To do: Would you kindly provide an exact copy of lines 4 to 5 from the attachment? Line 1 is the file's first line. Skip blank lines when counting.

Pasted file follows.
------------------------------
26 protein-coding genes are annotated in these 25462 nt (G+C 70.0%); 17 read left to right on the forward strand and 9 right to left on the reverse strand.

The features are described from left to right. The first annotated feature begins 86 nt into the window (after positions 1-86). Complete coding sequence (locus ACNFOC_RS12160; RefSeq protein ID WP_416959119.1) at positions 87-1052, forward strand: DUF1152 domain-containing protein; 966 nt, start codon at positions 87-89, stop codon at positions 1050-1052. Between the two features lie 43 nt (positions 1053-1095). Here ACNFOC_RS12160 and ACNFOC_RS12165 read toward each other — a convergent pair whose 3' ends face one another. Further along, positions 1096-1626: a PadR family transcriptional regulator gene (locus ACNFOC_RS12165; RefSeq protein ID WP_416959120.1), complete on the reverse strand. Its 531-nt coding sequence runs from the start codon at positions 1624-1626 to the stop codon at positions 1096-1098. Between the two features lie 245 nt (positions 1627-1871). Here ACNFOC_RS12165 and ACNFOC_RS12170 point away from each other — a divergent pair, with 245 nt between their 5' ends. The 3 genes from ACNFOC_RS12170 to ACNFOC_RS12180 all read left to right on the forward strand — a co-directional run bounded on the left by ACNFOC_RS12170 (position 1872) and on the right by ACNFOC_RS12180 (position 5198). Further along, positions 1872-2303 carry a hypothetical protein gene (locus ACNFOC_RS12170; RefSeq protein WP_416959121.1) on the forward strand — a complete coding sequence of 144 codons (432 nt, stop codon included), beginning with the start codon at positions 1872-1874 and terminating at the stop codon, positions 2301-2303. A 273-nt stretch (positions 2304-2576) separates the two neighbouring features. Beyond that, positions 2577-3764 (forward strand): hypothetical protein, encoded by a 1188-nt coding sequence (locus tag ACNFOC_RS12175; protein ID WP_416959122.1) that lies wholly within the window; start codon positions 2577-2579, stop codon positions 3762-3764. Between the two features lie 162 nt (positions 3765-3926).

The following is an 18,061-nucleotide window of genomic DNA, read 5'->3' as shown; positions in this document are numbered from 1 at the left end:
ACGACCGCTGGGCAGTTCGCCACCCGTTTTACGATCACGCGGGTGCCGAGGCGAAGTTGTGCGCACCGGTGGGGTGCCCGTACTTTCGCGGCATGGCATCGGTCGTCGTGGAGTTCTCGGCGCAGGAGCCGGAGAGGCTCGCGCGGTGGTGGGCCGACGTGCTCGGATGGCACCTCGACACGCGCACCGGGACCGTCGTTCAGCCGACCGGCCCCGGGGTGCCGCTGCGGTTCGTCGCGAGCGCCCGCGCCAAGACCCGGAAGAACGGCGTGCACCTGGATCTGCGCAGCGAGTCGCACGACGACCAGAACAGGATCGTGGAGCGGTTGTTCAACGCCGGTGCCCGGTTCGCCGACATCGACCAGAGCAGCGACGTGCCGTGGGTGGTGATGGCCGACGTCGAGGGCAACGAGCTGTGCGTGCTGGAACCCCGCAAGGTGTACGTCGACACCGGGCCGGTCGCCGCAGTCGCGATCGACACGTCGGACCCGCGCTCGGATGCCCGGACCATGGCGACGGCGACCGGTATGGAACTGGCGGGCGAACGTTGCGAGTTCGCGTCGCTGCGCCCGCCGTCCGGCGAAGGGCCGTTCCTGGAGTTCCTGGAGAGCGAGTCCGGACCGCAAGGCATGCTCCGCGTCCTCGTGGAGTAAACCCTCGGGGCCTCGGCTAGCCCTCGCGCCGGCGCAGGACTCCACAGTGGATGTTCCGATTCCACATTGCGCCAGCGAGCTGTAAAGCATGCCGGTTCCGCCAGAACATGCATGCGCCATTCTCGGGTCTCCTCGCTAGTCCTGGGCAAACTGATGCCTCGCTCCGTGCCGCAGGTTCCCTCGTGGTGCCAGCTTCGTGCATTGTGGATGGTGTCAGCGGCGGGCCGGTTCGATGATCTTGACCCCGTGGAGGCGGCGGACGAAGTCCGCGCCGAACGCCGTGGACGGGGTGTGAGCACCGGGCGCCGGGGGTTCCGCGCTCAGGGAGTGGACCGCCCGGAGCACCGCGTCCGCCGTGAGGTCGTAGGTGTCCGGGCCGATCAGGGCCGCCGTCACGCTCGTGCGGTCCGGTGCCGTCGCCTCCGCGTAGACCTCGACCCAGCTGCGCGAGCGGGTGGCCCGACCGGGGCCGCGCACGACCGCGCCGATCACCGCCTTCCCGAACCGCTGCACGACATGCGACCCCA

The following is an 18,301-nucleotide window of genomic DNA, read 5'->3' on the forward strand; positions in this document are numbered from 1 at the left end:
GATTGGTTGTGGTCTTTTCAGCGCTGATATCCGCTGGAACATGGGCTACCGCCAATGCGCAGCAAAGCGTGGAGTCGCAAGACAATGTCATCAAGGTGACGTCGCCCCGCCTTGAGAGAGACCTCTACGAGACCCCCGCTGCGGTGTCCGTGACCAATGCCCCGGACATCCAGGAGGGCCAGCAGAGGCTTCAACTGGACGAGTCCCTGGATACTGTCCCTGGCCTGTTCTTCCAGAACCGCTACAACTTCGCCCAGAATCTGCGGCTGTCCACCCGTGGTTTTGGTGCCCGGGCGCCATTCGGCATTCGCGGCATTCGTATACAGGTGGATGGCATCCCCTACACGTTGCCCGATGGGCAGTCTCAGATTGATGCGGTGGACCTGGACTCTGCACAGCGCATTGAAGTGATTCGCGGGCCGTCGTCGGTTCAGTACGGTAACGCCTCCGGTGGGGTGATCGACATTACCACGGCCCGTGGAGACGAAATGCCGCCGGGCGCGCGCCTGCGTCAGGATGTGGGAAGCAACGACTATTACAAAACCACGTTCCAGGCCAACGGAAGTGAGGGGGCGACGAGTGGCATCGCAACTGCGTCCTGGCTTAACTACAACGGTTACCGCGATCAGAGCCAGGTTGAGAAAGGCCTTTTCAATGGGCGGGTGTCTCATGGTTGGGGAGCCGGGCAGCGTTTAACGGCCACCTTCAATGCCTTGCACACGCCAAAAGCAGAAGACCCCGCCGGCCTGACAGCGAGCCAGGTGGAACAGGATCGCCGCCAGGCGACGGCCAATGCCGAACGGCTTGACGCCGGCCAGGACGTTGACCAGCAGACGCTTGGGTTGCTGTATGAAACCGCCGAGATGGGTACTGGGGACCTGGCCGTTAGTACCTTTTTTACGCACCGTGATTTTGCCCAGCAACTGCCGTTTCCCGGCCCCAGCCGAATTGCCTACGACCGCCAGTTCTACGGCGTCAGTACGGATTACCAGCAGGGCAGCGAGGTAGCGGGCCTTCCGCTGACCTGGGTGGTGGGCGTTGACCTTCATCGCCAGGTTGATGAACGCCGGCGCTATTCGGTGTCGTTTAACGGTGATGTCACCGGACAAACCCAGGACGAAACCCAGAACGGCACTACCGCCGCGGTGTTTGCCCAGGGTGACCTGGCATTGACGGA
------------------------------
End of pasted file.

ACGACCGCTGGGCAGTTCGCCACCCGTTTTACGATCACGCGGGTGCCGAGGCGAAGTTGTGCGCACCGGTGGGGTGCCCGTACTTTCGCGGCATGGCATCGGTCGTCGTGGAGTTCTCGGCGCAGGAGCCGGAGAGGCTCGCGCGGTGGTGGGCCGACGTGCTCGGATGGCACCTCGACACGCGCACCGGGACCGTCGTTCAGCCGACCGGCCCCGGGGTGCCGCTGCGGTTCGTCGCGAGCGCCCGCGCCAAGACCCGGAAGAACGGCGTGCACCTGGATCTGCGCAGCGAGTCGCACGACGACCAGAACAGGATCGTGGAGCGGTTGTTCAACGCCGGTGCCCGGTTCGCCGACATCGACCAGAGCAGCGACGTGCCGTGGGTGGTGATGGCCGACGTCGAGGGCAACGAGCTGTGCGTGCTGGAACCCCGCAAGGTGTACGTCGACACCGGGCCGGTCGCCGCAGTCGCGATCGACACGTCGGACCCGCGCTCGGATGCCCGGACCATGGCGACGGCGACCGGTATGGAACTGGCGGGCGAACGTTGCGAGTTCGCGTCGCTGCGCCCGCCGTCCGGCGAAGGGCCGTTCCTGGAGTTCCTGGAGAGCGAGTCCGGACCGCAAGGCATGCTCCGCGTCCTCGTGGAGTAAACCCTCGGGGCCTCGGCTAGCCCTCGCGCCGGCGCAGGACTCCACAGTGGATGTTCCGATTCCACATTGCGCCAGCGAGCTGTAAAGCATGCCGGTTCCGCCAGAACATGCATGCGCCATTCTCGGGTCTCCTCGCTAGTCCTGGGCAAACTGATGCCTCGCTCCGTGCCGCAGGTTCCCTCGTGGTGCCAGCTTCGTGCATTGTGGATGGTGTCAGCGGCGGGCCGGTTCGATGATCTTGACCCCGTGGAGGCGGCGGACGAAGTCCGCGCCGAACGCCGTGGACGGGGTGTGAGCACCGGGCGCCGGGGGTTCCGCGCTCAGGGAGTGGACCGCCCGGAGCACCGCGTCCGCCGTGAGGTCGTAGGTGTCCGGGCCGATCAGGGCCGCCGTCACGCTCGTGCGGTCCGGTGCCGTCGCCTCCGCGTAGACCTCGACCCAGCTGCGCGAGCGGGTGGCCCGACCGGGGCCGCGCACGACCGCGCCGATCACCGCCTTCCCGAACCGCTGCACGACATGCGACCCCA

The following is an 18,301-nucleotide window of genomic DNA, read 5'->3' on the forward strand; positions in this document are numbered from 1 at the left end: